ConvertKit’s email editing experience is really plain, however easy to browse. Their templates are restricted, which is great with me, however their email modifying experience is a little simpler in that you can produce inline images, and you can develop an absolutely plain email, and even edit the underlying HTML. If you wish to make some fast edits to some e-mails in an automation, with ActiveCampaign, it’s cumbersome.

I’ll click an e-mail, and it takes me to the editor for that email. Note that I can’t even Command + Click to open it in another tab. Whether they implied to or not, ActiveCampaign has handicapped Command + Click from the automation editor. If I desired to switch back and forth in between various e-mails, I would intuitively be inclined open the same automation in numerous tabs, then open the particular emails from each of those tabs.

Active Campaign Import With Tags

In the Automations section, there’s a “Manage Messages” area. From here, you can see all of the messages in each of your automations. You can modify each one, or you can Command + Click to open each in a brand-new tab to more quickly modify your whole series. Active Campaign Import With Tags. Contrast that with ConvertKit’s Series.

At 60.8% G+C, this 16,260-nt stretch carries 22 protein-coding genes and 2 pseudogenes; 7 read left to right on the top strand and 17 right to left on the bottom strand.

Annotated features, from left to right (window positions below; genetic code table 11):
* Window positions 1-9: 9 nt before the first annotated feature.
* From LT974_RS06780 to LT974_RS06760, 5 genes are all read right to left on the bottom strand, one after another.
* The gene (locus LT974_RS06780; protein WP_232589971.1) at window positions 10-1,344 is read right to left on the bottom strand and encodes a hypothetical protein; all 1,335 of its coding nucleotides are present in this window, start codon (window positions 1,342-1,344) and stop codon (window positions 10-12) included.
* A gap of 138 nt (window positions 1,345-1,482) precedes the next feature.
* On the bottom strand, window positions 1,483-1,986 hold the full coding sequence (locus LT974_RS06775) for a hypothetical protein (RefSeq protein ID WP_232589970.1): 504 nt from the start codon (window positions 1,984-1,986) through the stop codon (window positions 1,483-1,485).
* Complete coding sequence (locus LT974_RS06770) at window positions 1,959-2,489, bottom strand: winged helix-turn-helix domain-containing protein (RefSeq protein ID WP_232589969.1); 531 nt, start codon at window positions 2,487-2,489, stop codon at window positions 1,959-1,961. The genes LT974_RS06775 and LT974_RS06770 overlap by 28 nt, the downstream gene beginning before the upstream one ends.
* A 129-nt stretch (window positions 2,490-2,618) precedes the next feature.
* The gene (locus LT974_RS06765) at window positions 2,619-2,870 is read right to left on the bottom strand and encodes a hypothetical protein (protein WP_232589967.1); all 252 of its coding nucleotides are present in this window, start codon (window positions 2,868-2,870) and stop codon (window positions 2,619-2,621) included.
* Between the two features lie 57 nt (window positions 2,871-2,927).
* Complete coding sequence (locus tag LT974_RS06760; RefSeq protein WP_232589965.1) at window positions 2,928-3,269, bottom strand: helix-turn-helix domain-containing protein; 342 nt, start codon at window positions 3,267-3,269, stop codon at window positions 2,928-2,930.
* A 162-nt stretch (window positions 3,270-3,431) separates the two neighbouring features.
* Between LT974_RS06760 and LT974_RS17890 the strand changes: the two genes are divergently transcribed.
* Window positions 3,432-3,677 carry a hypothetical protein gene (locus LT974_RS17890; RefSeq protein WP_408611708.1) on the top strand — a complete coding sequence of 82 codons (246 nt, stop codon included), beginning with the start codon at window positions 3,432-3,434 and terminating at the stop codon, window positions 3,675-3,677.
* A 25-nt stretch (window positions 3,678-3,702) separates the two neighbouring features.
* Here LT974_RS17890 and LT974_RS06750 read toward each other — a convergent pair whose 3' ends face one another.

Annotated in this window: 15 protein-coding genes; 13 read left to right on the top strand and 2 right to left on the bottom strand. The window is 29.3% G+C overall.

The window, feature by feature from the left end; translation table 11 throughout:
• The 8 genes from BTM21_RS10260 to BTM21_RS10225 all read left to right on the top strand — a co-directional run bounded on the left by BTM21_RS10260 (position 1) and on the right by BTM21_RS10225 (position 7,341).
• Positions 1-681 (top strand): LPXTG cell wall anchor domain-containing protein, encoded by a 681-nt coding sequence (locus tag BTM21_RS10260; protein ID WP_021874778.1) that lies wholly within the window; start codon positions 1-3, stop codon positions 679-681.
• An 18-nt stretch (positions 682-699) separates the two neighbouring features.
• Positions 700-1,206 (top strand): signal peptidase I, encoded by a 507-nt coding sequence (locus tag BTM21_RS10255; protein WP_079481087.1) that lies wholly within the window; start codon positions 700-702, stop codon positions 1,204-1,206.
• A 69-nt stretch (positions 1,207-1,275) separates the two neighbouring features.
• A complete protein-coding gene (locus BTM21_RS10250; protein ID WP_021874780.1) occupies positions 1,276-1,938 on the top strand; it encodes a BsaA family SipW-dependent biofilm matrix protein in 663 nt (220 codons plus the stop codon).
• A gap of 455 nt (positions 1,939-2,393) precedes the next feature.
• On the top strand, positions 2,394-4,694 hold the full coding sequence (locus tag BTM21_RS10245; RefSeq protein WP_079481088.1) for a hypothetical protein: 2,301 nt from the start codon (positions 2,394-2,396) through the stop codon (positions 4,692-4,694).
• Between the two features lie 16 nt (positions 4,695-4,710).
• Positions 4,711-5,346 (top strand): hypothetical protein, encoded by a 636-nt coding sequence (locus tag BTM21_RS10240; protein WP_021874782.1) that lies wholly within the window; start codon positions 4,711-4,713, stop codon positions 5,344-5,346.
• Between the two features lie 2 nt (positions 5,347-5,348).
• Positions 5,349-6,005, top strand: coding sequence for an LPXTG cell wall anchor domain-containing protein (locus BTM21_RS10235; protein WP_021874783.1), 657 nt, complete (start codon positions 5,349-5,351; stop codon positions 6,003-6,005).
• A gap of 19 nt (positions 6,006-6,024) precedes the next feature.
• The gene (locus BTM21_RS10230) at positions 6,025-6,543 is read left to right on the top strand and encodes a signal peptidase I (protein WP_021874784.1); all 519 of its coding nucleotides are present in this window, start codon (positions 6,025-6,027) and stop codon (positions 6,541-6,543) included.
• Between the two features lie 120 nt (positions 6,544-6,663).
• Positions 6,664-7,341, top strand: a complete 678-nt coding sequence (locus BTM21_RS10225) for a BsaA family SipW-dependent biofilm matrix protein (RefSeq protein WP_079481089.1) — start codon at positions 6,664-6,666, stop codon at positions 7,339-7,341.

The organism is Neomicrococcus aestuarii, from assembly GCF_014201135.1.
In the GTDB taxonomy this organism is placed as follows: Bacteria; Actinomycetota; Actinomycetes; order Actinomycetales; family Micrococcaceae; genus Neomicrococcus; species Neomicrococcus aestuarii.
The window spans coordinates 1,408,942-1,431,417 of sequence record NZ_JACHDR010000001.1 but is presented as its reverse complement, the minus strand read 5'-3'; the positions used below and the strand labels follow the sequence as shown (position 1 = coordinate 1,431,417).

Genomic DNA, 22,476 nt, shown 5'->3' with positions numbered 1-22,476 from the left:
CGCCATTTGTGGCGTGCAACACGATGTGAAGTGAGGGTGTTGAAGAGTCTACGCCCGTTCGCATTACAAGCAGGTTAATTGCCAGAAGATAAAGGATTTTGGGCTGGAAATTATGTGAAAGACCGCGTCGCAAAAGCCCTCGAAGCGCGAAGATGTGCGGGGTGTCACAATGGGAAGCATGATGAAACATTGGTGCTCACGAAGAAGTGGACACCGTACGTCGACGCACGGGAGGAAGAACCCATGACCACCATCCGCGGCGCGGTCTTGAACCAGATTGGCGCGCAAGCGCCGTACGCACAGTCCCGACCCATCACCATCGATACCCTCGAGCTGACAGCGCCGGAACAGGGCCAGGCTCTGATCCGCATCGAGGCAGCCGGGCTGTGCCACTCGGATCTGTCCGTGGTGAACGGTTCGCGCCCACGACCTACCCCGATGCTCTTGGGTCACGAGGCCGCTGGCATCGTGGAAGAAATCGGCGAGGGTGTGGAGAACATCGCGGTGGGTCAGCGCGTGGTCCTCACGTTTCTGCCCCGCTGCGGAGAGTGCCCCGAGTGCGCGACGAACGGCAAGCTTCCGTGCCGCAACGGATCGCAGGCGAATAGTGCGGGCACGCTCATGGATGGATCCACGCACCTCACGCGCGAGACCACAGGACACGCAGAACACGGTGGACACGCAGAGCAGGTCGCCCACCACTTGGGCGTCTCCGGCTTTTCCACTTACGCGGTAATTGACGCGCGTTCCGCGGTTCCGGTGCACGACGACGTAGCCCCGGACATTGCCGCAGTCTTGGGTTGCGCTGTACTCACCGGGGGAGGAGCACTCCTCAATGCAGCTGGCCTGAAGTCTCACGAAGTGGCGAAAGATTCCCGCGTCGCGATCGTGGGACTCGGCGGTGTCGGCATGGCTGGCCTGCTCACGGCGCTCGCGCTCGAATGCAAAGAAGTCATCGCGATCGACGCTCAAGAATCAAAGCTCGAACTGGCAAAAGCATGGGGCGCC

Once again, it would conserve me a lot of time to have ConvertKit’s automation e-mail modifying experience on ActiveCampaign – Active Campaign Import With Tags. However picking an email marketing platform resembles picking a partner. ActiveCampaign makes up for it with their Message Variables, more robust automations, and advanced division. Mentioning segmentation, another factor I changed from MailChimp to ActiveCampaign was that MailChimp has actually limited division choices.

You can integrate attributes with an AND/OR operator, and you can blend and match those groups of qualities with another AND/OR operator. With MailChimp, you can just section by AND/OR, nevertheless MailChimp’s Pro plan allows more sophisticated segmenting, for an extra $199 a month. In my look for the perfect e-mail marketing platform, I saw numerous others, some of which I’ve already mentioned.

Active Campaign Import With Tags

ConvertKit. If I weren’t on ActiveCampaign, I would most likely be utilizing ConvertKit. Their automations are much simpler to construct, though they aren’t as flexible as ActiveCampaign’s, and their divisions options aren’t as sophisticated either. They likewise don’t have objective tracking, or Message Variables. MailChimp. You already understand that I changed from MailChimp to ActiveCampaign.